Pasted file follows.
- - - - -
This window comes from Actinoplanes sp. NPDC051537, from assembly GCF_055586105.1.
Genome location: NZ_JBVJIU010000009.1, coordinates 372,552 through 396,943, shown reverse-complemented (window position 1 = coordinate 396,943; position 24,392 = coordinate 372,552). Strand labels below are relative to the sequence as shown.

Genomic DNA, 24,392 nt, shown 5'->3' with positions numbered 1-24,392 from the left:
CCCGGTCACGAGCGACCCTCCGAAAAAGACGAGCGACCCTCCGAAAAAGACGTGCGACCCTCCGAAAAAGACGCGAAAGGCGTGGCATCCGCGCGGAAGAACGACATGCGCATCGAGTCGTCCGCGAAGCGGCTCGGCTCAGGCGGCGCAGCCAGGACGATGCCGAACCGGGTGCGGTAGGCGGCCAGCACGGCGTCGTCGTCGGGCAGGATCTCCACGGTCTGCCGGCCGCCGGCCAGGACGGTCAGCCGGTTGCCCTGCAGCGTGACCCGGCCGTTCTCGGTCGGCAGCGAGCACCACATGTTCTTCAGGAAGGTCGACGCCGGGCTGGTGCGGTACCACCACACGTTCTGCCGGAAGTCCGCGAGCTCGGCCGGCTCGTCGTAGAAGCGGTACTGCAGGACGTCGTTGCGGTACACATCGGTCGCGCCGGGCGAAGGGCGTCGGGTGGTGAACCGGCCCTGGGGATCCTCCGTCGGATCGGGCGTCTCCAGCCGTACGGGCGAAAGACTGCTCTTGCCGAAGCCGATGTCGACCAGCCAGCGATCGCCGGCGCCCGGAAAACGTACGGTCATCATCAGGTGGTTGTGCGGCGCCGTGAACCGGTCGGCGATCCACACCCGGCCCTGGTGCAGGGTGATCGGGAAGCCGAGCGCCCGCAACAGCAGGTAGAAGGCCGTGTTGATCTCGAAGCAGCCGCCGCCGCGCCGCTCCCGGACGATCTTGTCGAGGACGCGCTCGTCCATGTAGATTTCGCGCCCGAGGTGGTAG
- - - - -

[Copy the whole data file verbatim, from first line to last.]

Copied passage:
This window comes from Actinoplanes sp. NPDC051537, from assembly GCF_055586105.1.
Genome location: NZ_JBVJIU010000009.1, coordinates 372,552 through 396,943, shown reverse-complemented (window position 1 = coordinate 396,943; position 24,392 = coordinate 372,552). Strand labels below are relative to the sequence as shown.

Genomic DNA, 24,392 nt, shown 5'->3' with positions numbered 1-24,392 from the left:
CCCGGTCACGAGCGACCCTCCGAAAAAGACGAGCGACCCTCCGAAAAAGACGTGCGACCCTCCGAAAAAGACGCGAAAGGCGTGGCATCCGCGCGGAAGAACGACATGCGCATCGAGTCGTCCGCGAAGCGGCTCGGCTCAGGCGGCGCAGCCAGGACGATGCCGAACCGGGTGCGGTAGGCGGCCAGCACGGCGTCGTCGTCGGGCAGGATCTCCACGGTCTGCCGGCCGCCGGCCAGGACGGTCAGCCGGTTGCCCTGCAGCGTGACCCGGCCGTTCTCGGTCGGCAGCGAGCACCACATGTTCTTCAGGAAGGTCGACGCCGGGCTGGTGCGGTACCACCACACGTTCTGCCGGAAGTCCGCGAGCTCGGCCGGCTCGTCGTAGAAGCGGTACTGCAGGACGTCGTTGCGGTACACATCGGTCGCGCCGGGCGAAGGGCGTCGGGTGGTGAACCGGCCCTGGGGATCCTCCGTCGGATCGGGCGTCTCCAGCCGTACGGGCGAAAGACTGCTCTTGCCGAAGCCGATGTCGACCAGCCAGCGATCGCCGGCGCCCGGAAAACGTACGGTCATCATCAGGTGGTTGTGCGGCGCCGTGAACCGGTCGGCGATCCACACCCGGCCCTGGTGCAGGGTGATCGGGAAGCCGAGCGCCCGCAACAGCAGGTAGAAGGCCGTGTTGATCTCGAAGCAGCCGCCGCCGCGCCGCTCCCGGACGATCTTGTCGAGGACGCGCTCGTCCATGTAGATTTCGCGCCCGAGGTGGTAG